The days are counting down, and instead of buzzing with anticipation, your stomach twists with apprehension. No, no… This isn’t an exam or medical procedure we’re talking about. It’s your annual family vacation. If you’re like many people, family vacations can carry stress, so much so that you may feel like you need a vacation from your vacation.
But fear not. Family vacations can be an enjoyable experience for everyone. Through mindful scheduling, clear communication, and acknowledgement of everyone’s individual interests, you can have a seamless getaway with your loved ones. You know, the kind that has always felt elusive.
If you’re headed on a vacation with your family anytime soon, read on for five tips on how to make it enjoyable without driving each other mad.
1. Compromise where you can
Before embarking upon your big getaway, spend time as a family discussing what you hope to do. Does dad want to go to the mountains while everyone else has a tropical locale in mind? Are you keen on staying on the outskirts of town, but your kids want to be in the midst of the action?
By being upfront about what you’re expecting from the trip, you can get a sense of where interests align and conflict. This can help avoid any hard feelings later on, and give everyone a chance to voice their needs. It’s important for everyone to have a say in the planning process. And when all is said and done, it’s unlikely that each activity will be your cup of tea. But you’ll feel good knowing that everybody collaborated in putting the vacation together.
2. Don’t overload your itinerary
Visiting a new destination is thrilling. There are ample museums to visit, mouth-watering delicacies to sample, and adventure activities to try. As tempting as it is to jam pack your schedule with as many excursions as you can, this can backfire. Planning for too much can become stressful. This may lead to arguments, feeling burnt out, or even physical symptoms. Not exactly conducive to a pleasant time.
Instead, prioritise a few activities each day, and remain realistic. Place higher-energy excursions on different days so there’s ample time to recharge in between. And leave open slots in your schedule to allow for spontaneity. It’ll be easier to fill free time than to gain back time that may have been lost breezing through as much as possible. There are several apps that can help you plan your trip.
3. Take care of your physical and mental health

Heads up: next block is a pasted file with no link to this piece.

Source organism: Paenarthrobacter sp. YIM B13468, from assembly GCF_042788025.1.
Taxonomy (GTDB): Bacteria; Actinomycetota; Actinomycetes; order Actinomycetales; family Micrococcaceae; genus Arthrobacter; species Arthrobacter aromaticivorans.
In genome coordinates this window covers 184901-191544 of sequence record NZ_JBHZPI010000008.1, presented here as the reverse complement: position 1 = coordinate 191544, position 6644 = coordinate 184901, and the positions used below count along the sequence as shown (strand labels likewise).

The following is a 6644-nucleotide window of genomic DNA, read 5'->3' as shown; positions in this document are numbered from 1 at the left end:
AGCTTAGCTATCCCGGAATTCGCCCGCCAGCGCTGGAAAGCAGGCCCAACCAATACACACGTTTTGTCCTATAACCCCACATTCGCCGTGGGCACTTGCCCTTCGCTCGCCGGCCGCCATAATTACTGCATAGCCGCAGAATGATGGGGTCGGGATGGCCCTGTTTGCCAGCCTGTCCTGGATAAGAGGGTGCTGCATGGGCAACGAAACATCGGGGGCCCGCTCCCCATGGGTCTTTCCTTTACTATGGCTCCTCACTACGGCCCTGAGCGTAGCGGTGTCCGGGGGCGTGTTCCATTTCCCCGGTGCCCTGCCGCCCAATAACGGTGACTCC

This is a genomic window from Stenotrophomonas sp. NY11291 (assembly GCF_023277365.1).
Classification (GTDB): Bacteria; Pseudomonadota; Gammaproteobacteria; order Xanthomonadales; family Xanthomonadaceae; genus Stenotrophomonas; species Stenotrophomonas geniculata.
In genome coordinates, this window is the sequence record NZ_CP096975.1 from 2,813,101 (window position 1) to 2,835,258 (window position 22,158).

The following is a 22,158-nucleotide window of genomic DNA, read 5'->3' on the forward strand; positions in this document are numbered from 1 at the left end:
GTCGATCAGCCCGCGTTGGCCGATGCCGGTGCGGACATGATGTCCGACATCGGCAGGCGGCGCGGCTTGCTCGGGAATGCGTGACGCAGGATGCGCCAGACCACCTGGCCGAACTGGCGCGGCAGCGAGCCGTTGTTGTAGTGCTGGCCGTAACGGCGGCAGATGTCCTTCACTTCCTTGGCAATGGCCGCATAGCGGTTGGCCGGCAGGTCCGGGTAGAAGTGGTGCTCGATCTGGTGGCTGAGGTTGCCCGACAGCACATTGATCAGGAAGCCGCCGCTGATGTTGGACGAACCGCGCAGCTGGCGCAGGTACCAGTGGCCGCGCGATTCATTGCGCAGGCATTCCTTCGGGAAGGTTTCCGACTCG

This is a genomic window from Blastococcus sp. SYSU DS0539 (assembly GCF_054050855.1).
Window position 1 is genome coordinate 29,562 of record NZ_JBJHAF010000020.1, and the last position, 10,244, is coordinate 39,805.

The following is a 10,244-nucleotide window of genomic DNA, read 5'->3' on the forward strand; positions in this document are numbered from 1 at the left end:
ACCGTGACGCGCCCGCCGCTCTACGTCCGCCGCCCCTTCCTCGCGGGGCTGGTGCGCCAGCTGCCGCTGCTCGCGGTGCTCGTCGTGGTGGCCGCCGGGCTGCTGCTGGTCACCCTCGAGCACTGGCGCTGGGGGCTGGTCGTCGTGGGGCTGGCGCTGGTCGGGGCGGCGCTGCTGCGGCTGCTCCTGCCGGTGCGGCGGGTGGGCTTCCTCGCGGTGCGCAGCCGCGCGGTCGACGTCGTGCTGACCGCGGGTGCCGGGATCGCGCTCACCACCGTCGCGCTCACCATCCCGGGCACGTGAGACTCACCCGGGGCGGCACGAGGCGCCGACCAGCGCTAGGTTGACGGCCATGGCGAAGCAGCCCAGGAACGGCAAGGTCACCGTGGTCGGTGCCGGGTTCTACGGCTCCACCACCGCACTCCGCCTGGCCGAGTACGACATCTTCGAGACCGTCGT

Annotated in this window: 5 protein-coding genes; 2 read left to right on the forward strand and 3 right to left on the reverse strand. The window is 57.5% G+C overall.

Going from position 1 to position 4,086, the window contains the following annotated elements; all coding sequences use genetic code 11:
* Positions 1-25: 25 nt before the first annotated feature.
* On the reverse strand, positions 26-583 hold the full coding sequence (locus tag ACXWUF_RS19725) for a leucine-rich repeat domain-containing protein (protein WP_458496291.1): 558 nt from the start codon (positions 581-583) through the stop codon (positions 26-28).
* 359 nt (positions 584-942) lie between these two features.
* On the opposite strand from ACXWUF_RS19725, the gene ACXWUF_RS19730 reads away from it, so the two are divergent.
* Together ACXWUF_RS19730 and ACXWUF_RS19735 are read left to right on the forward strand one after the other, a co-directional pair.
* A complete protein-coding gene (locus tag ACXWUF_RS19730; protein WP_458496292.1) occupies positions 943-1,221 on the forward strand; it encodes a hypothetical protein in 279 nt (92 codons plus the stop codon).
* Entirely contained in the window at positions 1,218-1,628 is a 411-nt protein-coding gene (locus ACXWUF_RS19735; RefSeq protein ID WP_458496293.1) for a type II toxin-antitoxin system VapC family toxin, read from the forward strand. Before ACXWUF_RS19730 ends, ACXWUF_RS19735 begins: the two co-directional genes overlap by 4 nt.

Do you get fussy when sleep deprived? Hangry when you’ve skipped a meal? Along with wise scheduling, it’s important to continue looking after your own needs while you travel. Especially if you have younger children to care for, it can be easy to forego your own wellbeing in place of their own. And when in new and unfamiliar places, our bodies are more susceptible to illnesses.
Be sure to not overlook key facets of your health such as sleep, mindful movement, hydration, and sun protection. Keep your mental health in check as well, by engaging in relaxing exercises such as breathwork, meditation, or journalling for a few minutes each day. By giving yourself this time and attention, you can be more present and responsive with your family members.
4. Split up for certain activities
You and your kids want to go bungee jumping. But your partner? He’ll keep his feet on the ground, thank you very much. Or perhaps you’re knackered by late afternoon, but your children and partner want to continue exploring. In cases like these, where there’s a clear divide regarding specific needs, go your separate ways. That way, everyone gets to do what they want. And no one is being forced into being somewhere they don’t want to be.
5. Try new things
We’re wired for new experiences and travel offers a treasure trove of them. Sometimes, though, we become creatures of habit and turn to familiar experiences. This can make us feel like we’re in a rut, and it’s no different when it comes to travel.
Think of an activity nobody has done before, one that would give you guys something to talk about years into the future. Perhaps a cooking class? Or glamping in a glass treehouse? Having something unfamiliar to look forward to can give you all a chance to create new memories and witness new sides of one another. It might even strengthen your bonds.
And there you have it — some things to consider before planning your next family getaway. Family travel can be — dare I say — fun when you are realistic about everyone’s desires and are considerate of everyone’s interests. This time, rather than waiting for your family vacation to come to an end, you’ll be planning out your next one!